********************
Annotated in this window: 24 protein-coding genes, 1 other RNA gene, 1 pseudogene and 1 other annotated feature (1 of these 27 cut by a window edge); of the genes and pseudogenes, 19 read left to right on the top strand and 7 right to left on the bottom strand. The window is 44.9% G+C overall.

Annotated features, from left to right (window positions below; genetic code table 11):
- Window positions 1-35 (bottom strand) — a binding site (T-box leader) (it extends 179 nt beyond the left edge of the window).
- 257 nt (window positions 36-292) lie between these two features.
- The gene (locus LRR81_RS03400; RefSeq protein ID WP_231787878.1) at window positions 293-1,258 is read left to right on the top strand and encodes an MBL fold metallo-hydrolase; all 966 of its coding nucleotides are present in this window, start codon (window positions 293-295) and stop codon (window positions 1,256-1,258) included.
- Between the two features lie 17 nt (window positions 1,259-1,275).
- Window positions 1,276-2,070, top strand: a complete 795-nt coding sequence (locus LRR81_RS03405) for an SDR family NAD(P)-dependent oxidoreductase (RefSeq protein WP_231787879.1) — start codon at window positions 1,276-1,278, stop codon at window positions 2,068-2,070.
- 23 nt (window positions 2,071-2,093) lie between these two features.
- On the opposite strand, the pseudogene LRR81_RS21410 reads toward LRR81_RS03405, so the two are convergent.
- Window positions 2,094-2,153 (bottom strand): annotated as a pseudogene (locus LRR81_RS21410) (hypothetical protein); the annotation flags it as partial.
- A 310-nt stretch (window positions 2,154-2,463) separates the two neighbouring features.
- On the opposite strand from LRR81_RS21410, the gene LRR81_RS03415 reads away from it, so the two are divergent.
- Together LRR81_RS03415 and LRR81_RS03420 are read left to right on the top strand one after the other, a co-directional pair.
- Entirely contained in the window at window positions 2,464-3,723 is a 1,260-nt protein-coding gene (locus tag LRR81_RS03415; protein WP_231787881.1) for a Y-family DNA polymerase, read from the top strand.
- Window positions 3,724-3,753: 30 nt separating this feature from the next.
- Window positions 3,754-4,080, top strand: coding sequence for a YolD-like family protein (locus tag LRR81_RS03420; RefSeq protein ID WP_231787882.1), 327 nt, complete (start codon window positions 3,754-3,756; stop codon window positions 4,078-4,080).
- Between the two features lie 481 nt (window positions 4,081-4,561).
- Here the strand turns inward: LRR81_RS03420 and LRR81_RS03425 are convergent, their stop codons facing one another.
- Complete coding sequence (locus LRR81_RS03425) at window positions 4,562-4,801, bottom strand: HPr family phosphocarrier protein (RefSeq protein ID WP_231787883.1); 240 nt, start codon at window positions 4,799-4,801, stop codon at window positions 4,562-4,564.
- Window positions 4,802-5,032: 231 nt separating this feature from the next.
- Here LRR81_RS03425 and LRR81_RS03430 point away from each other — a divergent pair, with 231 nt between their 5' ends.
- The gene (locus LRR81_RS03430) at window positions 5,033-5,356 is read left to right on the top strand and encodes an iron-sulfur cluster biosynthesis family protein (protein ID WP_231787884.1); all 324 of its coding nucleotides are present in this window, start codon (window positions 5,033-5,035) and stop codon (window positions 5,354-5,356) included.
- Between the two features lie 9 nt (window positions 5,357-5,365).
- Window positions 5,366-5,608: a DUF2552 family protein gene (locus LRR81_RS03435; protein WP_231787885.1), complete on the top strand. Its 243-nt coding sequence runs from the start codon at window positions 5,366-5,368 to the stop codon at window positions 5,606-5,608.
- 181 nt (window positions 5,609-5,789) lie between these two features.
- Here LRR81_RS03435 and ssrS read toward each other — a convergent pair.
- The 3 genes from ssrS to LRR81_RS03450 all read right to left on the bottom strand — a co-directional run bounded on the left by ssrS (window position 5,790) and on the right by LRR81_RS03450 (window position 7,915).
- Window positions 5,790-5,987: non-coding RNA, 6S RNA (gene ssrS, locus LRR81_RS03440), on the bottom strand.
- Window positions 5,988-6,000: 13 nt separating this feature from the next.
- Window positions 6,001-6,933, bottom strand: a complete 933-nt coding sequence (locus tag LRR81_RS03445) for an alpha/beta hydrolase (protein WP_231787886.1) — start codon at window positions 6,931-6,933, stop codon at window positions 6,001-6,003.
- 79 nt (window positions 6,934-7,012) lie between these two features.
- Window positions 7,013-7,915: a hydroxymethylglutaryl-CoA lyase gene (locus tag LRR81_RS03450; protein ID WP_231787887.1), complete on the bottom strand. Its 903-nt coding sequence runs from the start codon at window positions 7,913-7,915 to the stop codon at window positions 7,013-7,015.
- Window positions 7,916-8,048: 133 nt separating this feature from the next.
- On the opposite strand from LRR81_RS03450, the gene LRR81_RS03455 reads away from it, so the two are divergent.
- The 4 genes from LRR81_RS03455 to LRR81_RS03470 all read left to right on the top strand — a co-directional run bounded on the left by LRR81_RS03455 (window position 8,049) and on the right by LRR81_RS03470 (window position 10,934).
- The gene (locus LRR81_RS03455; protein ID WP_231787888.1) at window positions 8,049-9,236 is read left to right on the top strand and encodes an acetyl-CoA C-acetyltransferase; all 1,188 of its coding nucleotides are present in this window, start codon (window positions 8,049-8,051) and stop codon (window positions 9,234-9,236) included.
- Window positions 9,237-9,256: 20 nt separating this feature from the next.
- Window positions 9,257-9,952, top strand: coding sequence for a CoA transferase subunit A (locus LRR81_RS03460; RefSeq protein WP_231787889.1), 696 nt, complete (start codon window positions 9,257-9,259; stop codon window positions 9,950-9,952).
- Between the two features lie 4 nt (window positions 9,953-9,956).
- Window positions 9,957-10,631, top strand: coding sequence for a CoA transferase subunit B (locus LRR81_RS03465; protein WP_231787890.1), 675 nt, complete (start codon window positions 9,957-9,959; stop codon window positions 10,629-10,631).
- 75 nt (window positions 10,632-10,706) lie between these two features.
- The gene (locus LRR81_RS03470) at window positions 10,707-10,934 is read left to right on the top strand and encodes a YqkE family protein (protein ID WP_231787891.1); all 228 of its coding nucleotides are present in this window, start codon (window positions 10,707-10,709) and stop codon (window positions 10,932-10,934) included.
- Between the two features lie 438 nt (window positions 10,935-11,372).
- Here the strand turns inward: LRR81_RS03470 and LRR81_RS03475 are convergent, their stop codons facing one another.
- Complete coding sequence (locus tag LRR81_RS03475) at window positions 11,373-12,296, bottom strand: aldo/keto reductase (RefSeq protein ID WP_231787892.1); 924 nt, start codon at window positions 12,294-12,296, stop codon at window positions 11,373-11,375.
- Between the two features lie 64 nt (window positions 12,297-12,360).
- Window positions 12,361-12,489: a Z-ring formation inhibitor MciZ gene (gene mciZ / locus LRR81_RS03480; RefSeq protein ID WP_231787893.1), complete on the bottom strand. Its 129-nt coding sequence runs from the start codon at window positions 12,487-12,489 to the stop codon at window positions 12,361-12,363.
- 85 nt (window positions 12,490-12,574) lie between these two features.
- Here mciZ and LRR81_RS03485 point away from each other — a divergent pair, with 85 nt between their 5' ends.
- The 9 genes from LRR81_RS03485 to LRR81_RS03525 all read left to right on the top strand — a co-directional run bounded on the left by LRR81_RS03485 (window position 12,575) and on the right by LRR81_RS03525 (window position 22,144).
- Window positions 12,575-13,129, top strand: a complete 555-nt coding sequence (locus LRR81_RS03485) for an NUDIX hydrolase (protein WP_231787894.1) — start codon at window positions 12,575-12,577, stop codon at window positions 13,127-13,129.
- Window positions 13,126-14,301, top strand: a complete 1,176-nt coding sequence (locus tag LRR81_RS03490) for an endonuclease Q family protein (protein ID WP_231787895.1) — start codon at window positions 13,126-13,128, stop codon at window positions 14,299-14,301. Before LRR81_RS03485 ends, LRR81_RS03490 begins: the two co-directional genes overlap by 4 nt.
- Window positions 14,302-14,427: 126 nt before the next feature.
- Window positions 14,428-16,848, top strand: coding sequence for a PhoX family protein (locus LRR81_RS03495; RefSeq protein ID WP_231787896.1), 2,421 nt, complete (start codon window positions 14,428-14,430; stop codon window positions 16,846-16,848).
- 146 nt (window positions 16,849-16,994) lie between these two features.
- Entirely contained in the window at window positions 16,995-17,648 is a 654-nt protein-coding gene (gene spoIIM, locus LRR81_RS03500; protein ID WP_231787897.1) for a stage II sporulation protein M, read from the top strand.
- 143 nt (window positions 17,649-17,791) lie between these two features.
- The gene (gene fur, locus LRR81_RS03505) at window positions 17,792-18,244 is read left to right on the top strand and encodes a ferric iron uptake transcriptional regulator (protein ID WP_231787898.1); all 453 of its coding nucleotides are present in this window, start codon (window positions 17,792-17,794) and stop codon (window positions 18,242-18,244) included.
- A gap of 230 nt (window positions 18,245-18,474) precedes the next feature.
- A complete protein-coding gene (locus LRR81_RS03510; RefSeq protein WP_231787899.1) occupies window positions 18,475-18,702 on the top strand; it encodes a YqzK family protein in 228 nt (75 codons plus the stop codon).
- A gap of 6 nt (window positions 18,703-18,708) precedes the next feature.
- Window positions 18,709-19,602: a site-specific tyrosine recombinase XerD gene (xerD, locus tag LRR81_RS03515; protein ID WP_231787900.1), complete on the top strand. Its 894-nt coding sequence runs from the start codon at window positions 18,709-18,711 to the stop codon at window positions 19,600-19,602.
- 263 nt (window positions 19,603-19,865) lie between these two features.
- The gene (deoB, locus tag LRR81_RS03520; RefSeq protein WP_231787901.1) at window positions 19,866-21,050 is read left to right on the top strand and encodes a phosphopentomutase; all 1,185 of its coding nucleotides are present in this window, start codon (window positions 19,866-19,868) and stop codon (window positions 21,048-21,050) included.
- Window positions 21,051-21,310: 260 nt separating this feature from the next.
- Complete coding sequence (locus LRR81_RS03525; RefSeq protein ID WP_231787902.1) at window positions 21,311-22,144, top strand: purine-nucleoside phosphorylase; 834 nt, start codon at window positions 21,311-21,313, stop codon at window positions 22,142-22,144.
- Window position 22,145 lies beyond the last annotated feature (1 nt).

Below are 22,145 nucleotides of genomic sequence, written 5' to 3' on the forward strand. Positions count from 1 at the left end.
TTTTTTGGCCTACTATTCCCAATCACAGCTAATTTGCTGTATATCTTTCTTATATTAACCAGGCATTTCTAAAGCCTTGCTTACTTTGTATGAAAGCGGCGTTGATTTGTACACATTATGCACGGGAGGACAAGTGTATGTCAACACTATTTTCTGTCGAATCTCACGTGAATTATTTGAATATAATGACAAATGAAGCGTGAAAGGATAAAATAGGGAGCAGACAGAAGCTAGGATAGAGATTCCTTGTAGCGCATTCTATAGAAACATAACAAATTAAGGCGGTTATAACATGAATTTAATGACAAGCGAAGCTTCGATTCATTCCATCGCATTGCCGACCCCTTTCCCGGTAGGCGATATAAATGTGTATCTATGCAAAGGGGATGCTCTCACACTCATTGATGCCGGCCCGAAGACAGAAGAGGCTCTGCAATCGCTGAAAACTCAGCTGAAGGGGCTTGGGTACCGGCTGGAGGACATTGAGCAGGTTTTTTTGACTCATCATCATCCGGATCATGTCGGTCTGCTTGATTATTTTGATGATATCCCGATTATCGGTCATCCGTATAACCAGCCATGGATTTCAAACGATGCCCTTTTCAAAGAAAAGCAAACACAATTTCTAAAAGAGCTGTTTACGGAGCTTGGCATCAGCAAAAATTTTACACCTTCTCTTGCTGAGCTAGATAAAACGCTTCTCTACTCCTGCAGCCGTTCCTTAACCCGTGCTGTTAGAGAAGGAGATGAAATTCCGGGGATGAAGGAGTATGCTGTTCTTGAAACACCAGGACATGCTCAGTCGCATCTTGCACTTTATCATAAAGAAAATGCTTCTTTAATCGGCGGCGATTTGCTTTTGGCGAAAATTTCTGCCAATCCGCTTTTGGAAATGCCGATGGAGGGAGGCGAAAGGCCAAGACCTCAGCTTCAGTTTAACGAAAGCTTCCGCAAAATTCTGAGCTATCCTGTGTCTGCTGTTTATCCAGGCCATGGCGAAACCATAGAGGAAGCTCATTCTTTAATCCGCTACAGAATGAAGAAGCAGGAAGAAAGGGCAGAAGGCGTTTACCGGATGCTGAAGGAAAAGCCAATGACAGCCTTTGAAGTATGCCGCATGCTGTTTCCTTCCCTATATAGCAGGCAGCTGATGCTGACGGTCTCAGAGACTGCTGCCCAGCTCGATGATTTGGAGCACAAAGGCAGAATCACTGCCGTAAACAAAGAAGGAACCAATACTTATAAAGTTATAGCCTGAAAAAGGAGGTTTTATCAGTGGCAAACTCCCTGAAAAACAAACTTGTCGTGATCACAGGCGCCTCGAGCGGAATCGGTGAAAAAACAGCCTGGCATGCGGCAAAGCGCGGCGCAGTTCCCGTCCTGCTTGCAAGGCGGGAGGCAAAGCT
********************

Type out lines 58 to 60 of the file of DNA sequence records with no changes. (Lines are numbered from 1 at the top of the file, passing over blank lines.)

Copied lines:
- The gene (gene fur, locus LRR81_RS03505) at window positions 17,792-18,244 is read left to right on the top strand and encodes a ferric iron uptake transcriptional regulator (protein ID WP_231787898.1); all 453 of its coding nucleotides are present in this window, start codon (window positions 17,792-17,794) and stop codon (window positions 18,242-18,244) included.
- A gap of 230 nt (window positions 18,245-18,474) precedes the next feature.
- A complete protein-coding gene (locus LRR81_RS03510; RefSeq protein WP_231787899.1) occupies window positions 18,475-18,702 on the top strand; it encodes a YqzK family protein in 228 nt (75 codons plus the stop codon).